“Age isn’t what happens to you – it’s what you do with what happens to you!”These words, used to sign off from a radio show for “Boomers and Beyond”, hold more than a grain of truth.
As the largest group in history continues to pass its 65th birthday, we must rethink the widespread assumptions about aging and plan a road map of what we want for us, our children and grandchildren, within a more conscious society.
When someone reaches the age of 65 nowadays, they have a very good chance to live another 20 years. Therefore we need a road map to help us move through those 20 plus years, in ways unknown to all but a few members of the generations before us.
Let’s look at the existing route to old age through some of the myths told about it.
I recently asked a group of 7th grade students from a private school in Los Angeles what they imagined when they saw a building – even a beautiful apartment building – that had “Seniors” in its name. They described scenes of people sitting in wheelchairs staring vacantly into space; people with nothing to do except to wait to die. These children had already taken in ageist attitudes and imagined all seniors to be a reflection of our worst fears.
Other prevalent myths that increase the fear of aging – countered, in the philosophy of this blog, by stories from my experience and research – follow:
“Age equals Infirmity”. Richard, aged 91, enthusiastically described the TV pilot he is acting in. Four out of five people are likely to live into healthy old age if they take care of their health.
The “Scarcity” myth describes seniors as unproductive and a drain on diminishing resources. A new system of accounting is needed to balance the cost of social security with the contributions of retired people to social institutions. For example: a senior mentors program involves at-risk students in arts programs and provides free services that a teacher would be paid for and the seniors also contribute towards positive self-image of the students by believing in them..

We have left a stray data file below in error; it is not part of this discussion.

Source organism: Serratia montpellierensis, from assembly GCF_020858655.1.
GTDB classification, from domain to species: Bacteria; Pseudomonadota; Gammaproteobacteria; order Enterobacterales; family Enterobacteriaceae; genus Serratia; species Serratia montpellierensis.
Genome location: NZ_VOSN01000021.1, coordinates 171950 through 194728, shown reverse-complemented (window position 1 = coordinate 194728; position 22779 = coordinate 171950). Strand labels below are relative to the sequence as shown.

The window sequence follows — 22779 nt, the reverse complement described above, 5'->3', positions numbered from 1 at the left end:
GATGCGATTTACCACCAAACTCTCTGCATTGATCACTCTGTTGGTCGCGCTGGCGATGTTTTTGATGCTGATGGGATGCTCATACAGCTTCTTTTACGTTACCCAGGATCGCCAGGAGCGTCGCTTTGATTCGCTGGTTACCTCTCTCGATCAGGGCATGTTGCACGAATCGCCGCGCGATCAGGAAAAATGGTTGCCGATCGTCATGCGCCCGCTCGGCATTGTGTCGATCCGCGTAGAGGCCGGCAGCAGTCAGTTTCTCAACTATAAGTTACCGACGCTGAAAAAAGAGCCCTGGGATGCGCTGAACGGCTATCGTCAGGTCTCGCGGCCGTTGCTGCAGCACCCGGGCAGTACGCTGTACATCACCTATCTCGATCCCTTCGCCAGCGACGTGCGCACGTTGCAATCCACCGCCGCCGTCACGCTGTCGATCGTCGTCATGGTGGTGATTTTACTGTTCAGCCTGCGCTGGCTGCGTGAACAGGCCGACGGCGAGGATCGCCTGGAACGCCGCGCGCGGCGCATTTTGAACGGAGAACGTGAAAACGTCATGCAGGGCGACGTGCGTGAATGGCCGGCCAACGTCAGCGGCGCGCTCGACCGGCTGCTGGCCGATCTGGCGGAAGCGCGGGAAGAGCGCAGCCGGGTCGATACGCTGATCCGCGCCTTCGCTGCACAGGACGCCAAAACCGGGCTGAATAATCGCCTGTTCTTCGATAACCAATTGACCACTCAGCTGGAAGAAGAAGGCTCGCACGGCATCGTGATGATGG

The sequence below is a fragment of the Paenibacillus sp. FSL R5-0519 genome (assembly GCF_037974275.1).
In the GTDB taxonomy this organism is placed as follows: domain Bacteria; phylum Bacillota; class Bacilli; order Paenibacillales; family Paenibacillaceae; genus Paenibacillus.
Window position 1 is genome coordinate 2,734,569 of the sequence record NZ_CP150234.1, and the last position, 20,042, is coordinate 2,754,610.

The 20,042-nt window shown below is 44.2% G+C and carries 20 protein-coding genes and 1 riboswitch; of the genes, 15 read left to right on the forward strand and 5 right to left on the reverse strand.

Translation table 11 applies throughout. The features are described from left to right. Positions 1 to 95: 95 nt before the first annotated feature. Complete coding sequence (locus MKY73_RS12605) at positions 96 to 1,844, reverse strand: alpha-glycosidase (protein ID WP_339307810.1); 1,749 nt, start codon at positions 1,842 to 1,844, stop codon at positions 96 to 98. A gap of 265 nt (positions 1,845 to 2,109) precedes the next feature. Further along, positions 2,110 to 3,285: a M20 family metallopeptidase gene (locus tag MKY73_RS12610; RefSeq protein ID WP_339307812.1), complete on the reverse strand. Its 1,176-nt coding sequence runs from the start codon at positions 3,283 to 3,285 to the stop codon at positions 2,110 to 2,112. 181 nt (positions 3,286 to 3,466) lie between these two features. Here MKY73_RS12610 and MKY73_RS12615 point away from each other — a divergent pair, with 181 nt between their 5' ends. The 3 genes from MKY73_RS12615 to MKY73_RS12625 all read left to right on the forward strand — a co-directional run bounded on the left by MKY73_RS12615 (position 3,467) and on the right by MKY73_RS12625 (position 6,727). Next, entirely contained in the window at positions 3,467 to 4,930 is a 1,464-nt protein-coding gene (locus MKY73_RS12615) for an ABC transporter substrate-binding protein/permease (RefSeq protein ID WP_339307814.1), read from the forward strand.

The “Scarcity” myth is countered by the “Over-productive” myth where seniors refuse to retire and continue to occupy jobs much needed by young people. The US Bureau of Labor Statistics estimated that baby boomers will vacate 33 million jobs, primarily in teaching, management, library science, administration and nonprofit arenas.
The “Disengagement” myth holds that all old people become diminished and retreat into isolation. At age 84, Western singer Buck Page performed his last CD launch before thousands of people.
The “Too Old to Learn” myth is being discredited by millions of people enrolled in Lifelong Learning programs, where they learn new languages, acting, writing screenplays and poetry for the first time, painting, sculpting and ways to use computers, to keep up with their family members. Furthermore scientists recently documented the brain’s capacity to regenerate well into the eighth decade.
We have help from every direction to view aging as a problem, to believe the often-repeated myths and to fear it for ourselves. Our self-concepts as we age are too often guided by the myths deeply rooted in this fertile fear filled ground. As John F. Kennedy said “The great enemy of truth is very often not the lie – deliberate, contrived and dishonest – but the myth – persistent, persuasive, and unrealistic. Too often […] we enjoy the comfort of opinion without the discomfort of thought.”
It is only by shining a light on these myths about aging as well as the language they engender, can we begin to change the way aging is regarded and map out for ourselves how we want to age.